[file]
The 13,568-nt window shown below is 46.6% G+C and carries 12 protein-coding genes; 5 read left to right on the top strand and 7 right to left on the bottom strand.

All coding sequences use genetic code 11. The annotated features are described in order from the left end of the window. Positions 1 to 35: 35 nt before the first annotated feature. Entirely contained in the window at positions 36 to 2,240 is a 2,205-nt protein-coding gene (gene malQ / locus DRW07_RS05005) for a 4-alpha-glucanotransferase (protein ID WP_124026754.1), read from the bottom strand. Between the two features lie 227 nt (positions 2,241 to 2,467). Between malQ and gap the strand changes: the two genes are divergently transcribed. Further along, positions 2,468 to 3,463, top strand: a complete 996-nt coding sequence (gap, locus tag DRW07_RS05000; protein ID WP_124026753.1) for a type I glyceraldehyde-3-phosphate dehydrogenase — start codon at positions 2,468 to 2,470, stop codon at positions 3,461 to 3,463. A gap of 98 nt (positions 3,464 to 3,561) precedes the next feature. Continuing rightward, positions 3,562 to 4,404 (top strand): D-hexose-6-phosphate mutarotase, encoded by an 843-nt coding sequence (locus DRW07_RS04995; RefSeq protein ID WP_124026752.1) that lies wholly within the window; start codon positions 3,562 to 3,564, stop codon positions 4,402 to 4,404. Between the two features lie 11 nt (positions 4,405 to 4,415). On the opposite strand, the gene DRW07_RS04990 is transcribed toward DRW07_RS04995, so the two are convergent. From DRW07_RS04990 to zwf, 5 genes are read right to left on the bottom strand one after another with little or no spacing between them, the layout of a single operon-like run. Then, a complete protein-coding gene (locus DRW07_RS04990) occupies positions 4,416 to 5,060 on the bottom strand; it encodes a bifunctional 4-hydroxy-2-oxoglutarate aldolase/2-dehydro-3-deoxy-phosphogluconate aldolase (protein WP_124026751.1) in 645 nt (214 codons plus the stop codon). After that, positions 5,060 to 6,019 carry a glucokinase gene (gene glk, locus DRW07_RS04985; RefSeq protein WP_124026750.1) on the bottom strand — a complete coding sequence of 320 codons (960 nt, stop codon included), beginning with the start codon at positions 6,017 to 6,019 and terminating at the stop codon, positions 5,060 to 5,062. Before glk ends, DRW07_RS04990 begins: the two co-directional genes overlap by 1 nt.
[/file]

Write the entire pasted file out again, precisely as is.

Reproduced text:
The 13,568-nt window shown below is 46.6% G+C and carries 12 protein-coding genes; 5 read left to right on the top strand and 7 right to left on the bottom strand.

All coding sequences use genetic code 11. The annotated features are described in order from the left end of the window. Positions 1 to 35: 35 nt before the first annotated feature. Entirely contained in the window at positions 36 to 2,240 is a 2,205-nt protein-coding gene (gene malQ / locus DRW07_RS05005) for a 4-alpha-glucanotransferase (protein ID WP_124026754.1), read from the bottom strand. Between the two features lie 227 nt (positions 2,241 to 2,467). Between malQ and gap the strand changes: the two genes are divergently transcribed. Further along, positions 2,468 to 3,463, top strand: a complete 996-nt coding sequence (gap, locus tag DRW07_RS05000; protein ID WP_124026753.1) for a type I glyceraldehyde-3-phosphate dehydrogenase — start codon at positions 2,468 to 2,470, stop codon at positions 3,461 to 3,463. A gap of 98 nt (positions 3,464 to 3,561) precedes the next feature. Continuing rightward, positions 3,562 to 4,404 (top strand): D-hexose-6-phosphate mutarotase, encoded by an 843-nt coding sequence (locus DRW07_RS04995; RefSeq protein ID WP_124026752.1) that lies wholly within the window; start codon positions 3,562 to 3,564, stop codon positions 4,402 to 4,404. Between the two features lie 11 nt (positions 4,405 to 4,415). On the opposite strand, the gene DRW07_RS04990 is transcribed toward DRW07_RS04995, so the two are convergent. From DRW07_RS04990 to zwf, 5 genes are read right to left on the bottom strand one after another with little or no spacing between them, the layout of a single operon-like run. Then, a complete protein-coding gene (locus DRW07_RS04990) occupies positions 4,416 to 5,060 on the bottom strand; it encodes a bifunctional 4-hydroxy-2-oxoglutarate aldolase/2-dehydro-3-deoxy-phosphogluconate aldolase (protein WP_124026751.1) in 645 nt (214 codons plus the stop codon). After that, positions 5,060 to 6,019 carry a glucokinase gene (gene glk, locus DRW07_RS04985; RefSeq protein WP_124026750.1) on the bottom strand — a complete coding sequence of 320 codons (960 nt, stop codon included), beginning with the start codon at positions 6,017 to 6,019 and terminating at the stop codon, positions 5,060 to 5,062. Before glk ends, DRW07_RS04990 begins: the two co-directional genes overlap by 1 nt.